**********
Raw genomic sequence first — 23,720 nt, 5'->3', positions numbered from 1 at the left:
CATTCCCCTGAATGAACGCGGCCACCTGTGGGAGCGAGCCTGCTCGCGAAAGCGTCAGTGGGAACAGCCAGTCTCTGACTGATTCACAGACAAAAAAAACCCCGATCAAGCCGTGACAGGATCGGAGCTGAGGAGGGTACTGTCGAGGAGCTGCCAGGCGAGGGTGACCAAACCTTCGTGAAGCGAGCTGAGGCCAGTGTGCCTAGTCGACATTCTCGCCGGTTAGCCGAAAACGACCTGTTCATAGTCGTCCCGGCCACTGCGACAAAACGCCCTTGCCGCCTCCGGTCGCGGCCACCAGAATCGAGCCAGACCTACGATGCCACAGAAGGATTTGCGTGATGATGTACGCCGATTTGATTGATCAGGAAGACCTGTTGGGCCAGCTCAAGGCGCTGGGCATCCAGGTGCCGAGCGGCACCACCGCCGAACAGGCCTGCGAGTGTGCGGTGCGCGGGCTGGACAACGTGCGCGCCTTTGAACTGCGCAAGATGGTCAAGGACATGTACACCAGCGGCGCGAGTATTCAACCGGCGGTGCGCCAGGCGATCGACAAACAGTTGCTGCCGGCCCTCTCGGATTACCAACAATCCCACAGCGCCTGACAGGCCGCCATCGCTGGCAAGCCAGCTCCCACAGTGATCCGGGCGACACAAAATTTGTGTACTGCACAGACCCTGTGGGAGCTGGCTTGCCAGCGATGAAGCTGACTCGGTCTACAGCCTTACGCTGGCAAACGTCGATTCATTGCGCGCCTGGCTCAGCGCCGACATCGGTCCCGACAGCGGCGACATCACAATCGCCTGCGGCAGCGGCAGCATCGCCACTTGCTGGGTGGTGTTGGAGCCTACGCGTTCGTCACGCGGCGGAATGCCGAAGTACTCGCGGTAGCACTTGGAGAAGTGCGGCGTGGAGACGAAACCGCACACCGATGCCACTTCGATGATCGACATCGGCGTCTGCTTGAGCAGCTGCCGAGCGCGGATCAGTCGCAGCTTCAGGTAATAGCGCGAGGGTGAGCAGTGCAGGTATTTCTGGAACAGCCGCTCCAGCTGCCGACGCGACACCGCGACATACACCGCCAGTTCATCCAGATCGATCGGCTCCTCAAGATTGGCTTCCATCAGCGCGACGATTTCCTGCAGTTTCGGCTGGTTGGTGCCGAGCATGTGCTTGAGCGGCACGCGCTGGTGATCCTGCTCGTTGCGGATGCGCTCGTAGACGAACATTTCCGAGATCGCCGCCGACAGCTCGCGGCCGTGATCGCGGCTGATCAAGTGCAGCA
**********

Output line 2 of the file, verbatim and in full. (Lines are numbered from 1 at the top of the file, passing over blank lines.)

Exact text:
CATTCCCCTGAATGAACGCGGCCACCTGTGGGAGCGAGCCTGCTCGCGAAAGCGTCAGTGGGAACAGCCAGTCTCTGACTGATTCACAGACAAAAAAAACCCCGATCAAGCCGTGACAGGATCGGAGCTGAGGAGGGTACTGTCGAGGAGCTGCCAGGCGAGGGTGACCAAACCTTCGTGAAGCGAGCTGAGGCCAGTGTGCCTAGTCGACATTCTCGCCGGTTAGCCGAAAACGACCTGTTCATAGTCGTCCCGGCCACTGCGACAAAACGCCCTTGCCGCCTCCGGTCGCGGCCACCAGAATCGAGCCAGACCTACGATGCCACAGAAGGATTTGCGTGATGATGTACGCCGATTTGATTGATCAGGAAGACCTGTTGGGCCAGCTCAAGGCGCTGGGCATCCAGGTGCCGAGCGGCACCACCGCCGAACAGGCCTGCGAGTGTGCGGTGCGCGGGCTGGACAACGTGCGCGCCTTTGAACTGCGCAAGATGGTCAAGGACATGTACACCAGCGGCGCGAGTATTCAACCGGCGGTGCGCCAGGCGATCGACAAACAGTTGCTGCCGGCCCTCTCGGATTACCAACAATCCCACAGCGCCTGACAGGCCGCCATCGCTGGCAAGCCAGCTCCCACAGTGATCCGGGCGACACAAAATTTGTGTACTGCACAGACCCTGTGGGAGCTGGCTTGCCAGCGATGAAGCTGACTCGGTCTACAGCCTTACGCTGGCAAACGTCGATTCATTGCGCGCCTGGCTCAGCGCCGACATCGGTCCCGACAGCGGCGACATCACAATCGCCTGCGGCAGCGGCAGCATCGCCACTTGCTGGGTGGTGTTGGAGCCTACGCGTTCGTCACGCGGCGGAATGCCGAAGTACTCGCGGTAGCACTTGGAGAAGTGCGGCGTGGAGACGAAACCGCACACCGATGCCACTTCGATGATCGACATCGGCGTCTGCTTGAGCAGCTGCCGAGCGCGGATCAGTCGCAGCTTCAGGTAATAGCGCGAGGGTGAGCAGTGCAGGTATTTCTGGAACAGCCGCTCCAGCTGCCGACGCGACACCGCGACATACACCGCCAGTTCATCCAGATCGATCGGCTCCTCAAGATTGGCTTCCATCAGCGCGACGATTTCCTGCAGTTTCGGCTGGTTGGTGCCGAGCATGTGCTTGAGCGGCACGCGCTGGTGATCCTGCTCGTTGCGGATGCGCTCGTAGACGAACATTTCCGAGATCGCCGCCGACAGCTCGCGGCCGTGATCGCGGCTGATCAAGTGCAGCA